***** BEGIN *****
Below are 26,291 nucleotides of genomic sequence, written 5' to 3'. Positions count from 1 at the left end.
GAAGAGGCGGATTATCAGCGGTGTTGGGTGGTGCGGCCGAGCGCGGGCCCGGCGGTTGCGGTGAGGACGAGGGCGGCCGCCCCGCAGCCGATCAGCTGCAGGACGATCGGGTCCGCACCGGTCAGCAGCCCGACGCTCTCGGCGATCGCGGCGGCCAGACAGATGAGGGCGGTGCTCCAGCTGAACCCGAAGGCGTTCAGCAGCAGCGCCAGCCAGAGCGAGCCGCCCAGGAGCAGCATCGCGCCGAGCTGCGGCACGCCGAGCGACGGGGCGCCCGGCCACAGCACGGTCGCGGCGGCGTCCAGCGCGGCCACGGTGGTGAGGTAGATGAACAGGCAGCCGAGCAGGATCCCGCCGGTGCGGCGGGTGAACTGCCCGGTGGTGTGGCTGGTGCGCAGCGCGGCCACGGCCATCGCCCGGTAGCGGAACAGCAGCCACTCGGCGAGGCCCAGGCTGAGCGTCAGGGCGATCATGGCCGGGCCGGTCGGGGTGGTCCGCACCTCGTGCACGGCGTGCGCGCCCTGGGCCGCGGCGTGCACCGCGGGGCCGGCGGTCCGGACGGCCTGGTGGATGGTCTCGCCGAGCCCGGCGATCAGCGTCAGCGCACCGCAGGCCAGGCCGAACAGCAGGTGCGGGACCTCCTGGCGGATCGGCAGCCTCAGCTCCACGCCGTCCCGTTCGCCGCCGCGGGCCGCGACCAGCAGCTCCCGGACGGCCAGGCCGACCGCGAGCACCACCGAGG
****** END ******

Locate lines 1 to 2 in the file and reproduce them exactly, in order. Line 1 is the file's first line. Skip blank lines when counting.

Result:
Below are 26,291 nucleotides of genomic sequence, written 5' to 3'. Positions count from 1 at the left end.
GAAGAGGCGGATTATCAGCGGTGTTGGGTGGTGCGGCCGAGCGCGGGCCCGGCGGTTGCGGTGAGGACGAGGGCGGCCGCCCCGCAGCCGATCAGCTGCAGGACGATCGGGTCCGCACCGGTCAGCAGCCCGACGCTCTCGGCGATCGCGGCGGCCAGACAGATGAGGGCGGTGCTCCAGCTGAACCCGAAGGCGTTCAGCAGCAGCGCCAGCCAGAGCGAGCCGCCCAGGAGCAGCATCGCGCCGAGCTGCGGCACGCCGAGCGACGGGGCGCCCGGCCACAGCACGGTCGCGGCGGCGTCCAGCGCGGCCACGGTGGTGAGGTAGATGAACAGGCAGCCGAGCAGGATCCCGCCGGTGCGGCGGGTGAACTGCCCGGTGGTGTGGCTGGTGCGCAGCGCGGCCACGGCCATCGCCCGGTAGCGGAACAGCAGCCACTCGGCGAGGCCCAGGCTGAGCGTCAGGGCGATCATGGCCGGGCCGGTCGGGGTGGTCCGCACCTCGTGCACGGCGTGCGCGCCCTGGGCCGCGGCGTGCACCGCGGGGCCGGCGGTCCGGACGGCCTGGTGGATGGTCTCGCCGAGCCCGGCGATCAGCGTCAGCGCACCGCAGGCCAGGCCGAACAGCAGGTGCGGGACCTCCTGGCGGATCGGCAGCCTCAGCTCCACGCCGTCCCGTTCGCCGCCGCGGGCCGCGACCAGCAGCTCCCGGACGGCCAGGCCGACCGCGAGCACCACCGAGG